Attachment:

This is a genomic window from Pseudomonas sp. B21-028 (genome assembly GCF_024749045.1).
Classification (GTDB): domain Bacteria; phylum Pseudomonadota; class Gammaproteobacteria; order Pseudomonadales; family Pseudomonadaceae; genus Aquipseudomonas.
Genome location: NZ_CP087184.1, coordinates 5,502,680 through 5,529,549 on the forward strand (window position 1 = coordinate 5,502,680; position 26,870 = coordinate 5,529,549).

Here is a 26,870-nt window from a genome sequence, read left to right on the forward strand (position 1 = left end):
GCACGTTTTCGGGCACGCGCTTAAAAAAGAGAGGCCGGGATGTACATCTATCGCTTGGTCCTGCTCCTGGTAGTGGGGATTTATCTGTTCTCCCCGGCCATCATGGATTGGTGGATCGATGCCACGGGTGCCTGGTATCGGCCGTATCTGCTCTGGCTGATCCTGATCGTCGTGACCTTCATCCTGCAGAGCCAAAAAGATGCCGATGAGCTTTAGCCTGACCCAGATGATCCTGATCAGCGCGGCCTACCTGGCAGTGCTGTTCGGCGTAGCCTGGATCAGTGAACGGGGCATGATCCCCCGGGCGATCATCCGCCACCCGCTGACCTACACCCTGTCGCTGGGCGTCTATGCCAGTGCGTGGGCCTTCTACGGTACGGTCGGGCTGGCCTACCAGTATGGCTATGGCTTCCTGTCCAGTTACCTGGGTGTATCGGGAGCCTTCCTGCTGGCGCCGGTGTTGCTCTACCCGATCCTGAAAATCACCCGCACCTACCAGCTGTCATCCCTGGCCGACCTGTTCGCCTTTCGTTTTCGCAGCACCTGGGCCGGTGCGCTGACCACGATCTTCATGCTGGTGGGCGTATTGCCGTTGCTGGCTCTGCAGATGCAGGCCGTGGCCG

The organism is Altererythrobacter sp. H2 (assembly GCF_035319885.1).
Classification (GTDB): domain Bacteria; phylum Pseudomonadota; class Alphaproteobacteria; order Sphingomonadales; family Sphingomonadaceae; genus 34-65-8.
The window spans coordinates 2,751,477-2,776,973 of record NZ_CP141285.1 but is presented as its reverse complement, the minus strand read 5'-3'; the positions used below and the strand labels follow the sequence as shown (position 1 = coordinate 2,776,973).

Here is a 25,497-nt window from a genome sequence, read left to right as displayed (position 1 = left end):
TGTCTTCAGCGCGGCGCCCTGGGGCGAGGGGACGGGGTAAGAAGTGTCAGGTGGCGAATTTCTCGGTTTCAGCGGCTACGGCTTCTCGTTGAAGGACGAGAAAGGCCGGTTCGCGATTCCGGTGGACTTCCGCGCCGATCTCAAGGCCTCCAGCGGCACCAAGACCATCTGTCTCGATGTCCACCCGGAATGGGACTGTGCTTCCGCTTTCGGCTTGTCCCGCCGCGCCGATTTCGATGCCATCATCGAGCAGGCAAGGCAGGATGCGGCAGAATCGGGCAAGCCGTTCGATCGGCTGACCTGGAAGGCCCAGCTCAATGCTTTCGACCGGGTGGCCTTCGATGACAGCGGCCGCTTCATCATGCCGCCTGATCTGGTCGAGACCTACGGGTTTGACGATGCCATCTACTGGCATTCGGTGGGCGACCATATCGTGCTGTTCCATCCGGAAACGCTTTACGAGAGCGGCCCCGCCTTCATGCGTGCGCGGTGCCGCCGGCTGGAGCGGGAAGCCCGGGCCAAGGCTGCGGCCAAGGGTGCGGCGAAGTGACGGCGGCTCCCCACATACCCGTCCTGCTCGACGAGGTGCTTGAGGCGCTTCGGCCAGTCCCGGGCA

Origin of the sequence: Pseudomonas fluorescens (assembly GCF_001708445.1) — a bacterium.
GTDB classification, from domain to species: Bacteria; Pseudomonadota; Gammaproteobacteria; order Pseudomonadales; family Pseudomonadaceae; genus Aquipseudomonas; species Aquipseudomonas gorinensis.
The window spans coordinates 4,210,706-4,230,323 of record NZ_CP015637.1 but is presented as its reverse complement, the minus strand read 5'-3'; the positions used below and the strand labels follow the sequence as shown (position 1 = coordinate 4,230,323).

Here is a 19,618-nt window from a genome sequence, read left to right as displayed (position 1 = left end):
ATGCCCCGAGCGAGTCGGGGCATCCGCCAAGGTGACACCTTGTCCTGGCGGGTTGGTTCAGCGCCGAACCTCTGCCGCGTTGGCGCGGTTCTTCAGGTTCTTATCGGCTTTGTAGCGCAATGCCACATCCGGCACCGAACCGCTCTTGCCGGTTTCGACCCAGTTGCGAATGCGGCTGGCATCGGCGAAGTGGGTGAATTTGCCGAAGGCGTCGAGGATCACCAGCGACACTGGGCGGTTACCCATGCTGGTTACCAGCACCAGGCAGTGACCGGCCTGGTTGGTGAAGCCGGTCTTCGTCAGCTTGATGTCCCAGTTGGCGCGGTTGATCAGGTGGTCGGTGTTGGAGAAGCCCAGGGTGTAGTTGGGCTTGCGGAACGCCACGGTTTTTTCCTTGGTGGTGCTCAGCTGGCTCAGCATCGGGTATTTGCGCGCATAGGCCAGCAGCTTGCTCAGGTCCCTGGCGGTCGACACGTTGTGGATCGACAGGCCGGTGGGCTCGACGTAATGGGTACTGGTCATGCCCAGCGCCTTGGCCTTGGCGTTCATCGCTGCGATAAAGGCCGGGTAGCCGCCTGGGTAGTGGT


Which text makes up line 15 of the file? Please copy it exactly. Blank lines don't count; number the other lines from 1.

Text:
ATGCCCCGAGCGAGTCGGGGCATCCGCCAAGGTGACACCTTGTCCTGGCGGGTTGGTTCAGCGCCGAACCTCTGCCGCGTTGGCGCGGTTCTTCAGGTTCTTATCGGCTTTGTAGCGCAATGCCACATCCGGCACCGAACCGCTCTTGCCGGTTTCGACCCAGTTGCGAATGCGGCTGGCATCGGCGAAGTGGGTGAATTTGCCGAAGGCGTCGAGGATCACCAGCGACACTGGGCGGTTACCCATGCTGGTTACCAGCACCAGGCAGTGACCGGCCTGGTTGGTGAAGCCGGTCTTCGTCAGCTTGATGTCCCAGTTGGCGCGGTTGATCAGGTGGTCGGTGTTGGAGAAGCCCAGGGTGTAGTTGGGCTTGCGGAACGCCACGGTTTTTTCCTTGGTGGTGCTCAGCTGGCTCAGCATCGGGTATTTGCGCGCATAGGCCAGCAGCTTGCTCAGGTCCCTGGCGGTCGACACGTTGTGGATCGACAGGCCGGTGGGCTCGACGTAATGGGTACTGGTCATGCCCAGCGCCTTGGCCTTGGCGTTCATCGCTGCGATAAAGGCCGGGTAGCCGCCTGGGTAGTGGT